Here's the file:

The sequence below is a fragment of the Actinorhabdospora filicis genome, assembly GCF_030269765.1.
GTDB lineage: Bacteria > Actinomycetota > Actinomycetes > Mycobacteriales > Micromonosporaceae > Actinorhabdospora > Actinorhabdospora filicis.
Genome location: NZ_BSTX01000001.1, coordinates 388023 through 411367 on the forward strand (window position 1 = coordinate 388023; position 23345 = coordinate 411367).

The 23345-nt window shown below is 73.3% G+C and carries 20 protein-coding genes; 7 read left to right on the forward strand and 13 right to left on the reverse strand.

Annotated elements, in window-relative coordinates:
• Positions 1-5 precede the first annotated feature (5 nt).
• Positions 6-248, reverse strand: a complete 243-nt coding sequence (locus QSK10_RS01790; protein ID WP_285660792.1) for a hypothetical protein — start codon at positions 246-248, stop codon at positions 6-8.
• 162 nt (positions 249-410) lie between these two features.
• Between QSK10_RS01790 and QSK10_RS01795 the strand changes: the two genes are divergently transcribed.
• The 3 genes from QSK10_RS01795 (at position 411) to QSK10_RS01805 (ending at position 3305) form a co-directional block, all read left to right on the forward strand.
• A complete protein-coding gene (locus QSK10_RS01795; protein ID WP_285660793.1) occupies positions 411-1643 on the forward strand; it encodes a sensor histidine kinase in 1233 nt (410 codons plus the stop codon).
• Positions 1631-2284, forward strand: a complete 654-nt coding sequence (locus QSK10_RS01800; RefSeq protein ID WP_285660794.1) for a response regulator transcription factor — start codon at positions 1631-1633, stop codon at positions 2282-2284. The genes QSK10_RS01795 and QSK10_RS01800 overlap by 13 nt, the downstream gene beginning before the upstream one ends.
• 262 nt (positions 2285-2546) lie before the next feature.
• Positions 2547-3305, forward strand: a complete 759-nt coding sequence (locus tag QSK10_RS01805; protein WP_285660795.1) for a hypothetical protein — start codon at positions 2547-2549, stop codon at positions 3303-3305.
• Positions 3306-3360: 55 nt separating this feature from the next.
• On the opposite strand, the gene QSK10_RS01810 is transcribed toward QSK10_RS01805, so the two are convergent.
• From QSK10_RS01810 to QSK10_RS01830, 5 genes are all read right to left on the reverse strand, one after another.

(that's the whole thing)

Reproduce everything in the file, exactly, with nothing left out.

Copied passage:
The sequence below is a fragment of the Actinorhabdospora filicis genome, assembly GCF_030269765.1.
GTDB lineage: Bacteria > Actinomycetota > Actinomycetes > Mycobacteriales > Micromonosporaceae > Actinorhabdospora > Actinorhabdospora filicis.
Genome location: NZ_BSTX01000001.1, coordinates 388023 through 411367 on the forward strand (window position 1 = coordinate 388023; position 23345 = coordinate 411367).

The 23345-nt window shown below is 73.3% G+C and carries 20 protein-coding genes; 7 read left to right on the forward strand and 13 right to left on the reverse strand.

Annotated elements, in window-relative coordinates:
• Positions 1-5 precede the first annotated feature (5 nt).
• Positions 6-248, reverse strand: a complete 243-nt coding sequence (locus QSK10_RS01790; protein ID WP_285660792.1) for a hypothetical protein — start codon at positions 246-248, stop codon at positions 6-8.
• 162 nt (positions 249-410) lie between these two features.
• Between QSK10_RS01790 and QSK10_RS01795 the strand changes: the two genes are divergently transcribed.
• The 3 genes from QSK10_RS01795 (at position 411) to QSK10_RS01805 (ending at position 3305) form a co-directional block, all read left to right on the forward strand.
• A complete protein-coding gene (locus QSK10_RS01795; protein ID WP_285660793.1) occupies positions 411-1643 on the forward strand; it encodes a sensor histidine kinase in 1233 nt (410 codons plus the stop codon).
• Positions 1631-2284, forward strand: a complete 654-nt coding sequence (locus QSK10_RS01800; RefSeq protein ID WP_285660794.1) for a response regulator transcription factor — start codon at positions 1631-1633, stop codon at positions 2282-2284. The genes QSK10_RS01795 and QSK10_RS01800 overlap by 13 nt, the downstream gene beginning before the upstream one ends.
• 262 nt (positions 2285-2546) lie before the next feature.
• Positions 2547-3305, forward strand: a complete 759-nt coding sequence (locus tag QSK10_RS01805; protein WP_285660795.1) for a hypothetical protein — start codon at positions 2547-2549, stop codon at positions 3303-3305.
• Positions 3306-3360: 55 nt separating this feature from the next.
• On the opposite strand, the gene QSK10_RS01810 is transcribed toward QSK10_RS01805, so the two are convergent.
• From QSK10_RS01810 to QSK10_RS01830, 5 genes are all read right to left on the reverse strand, one after another.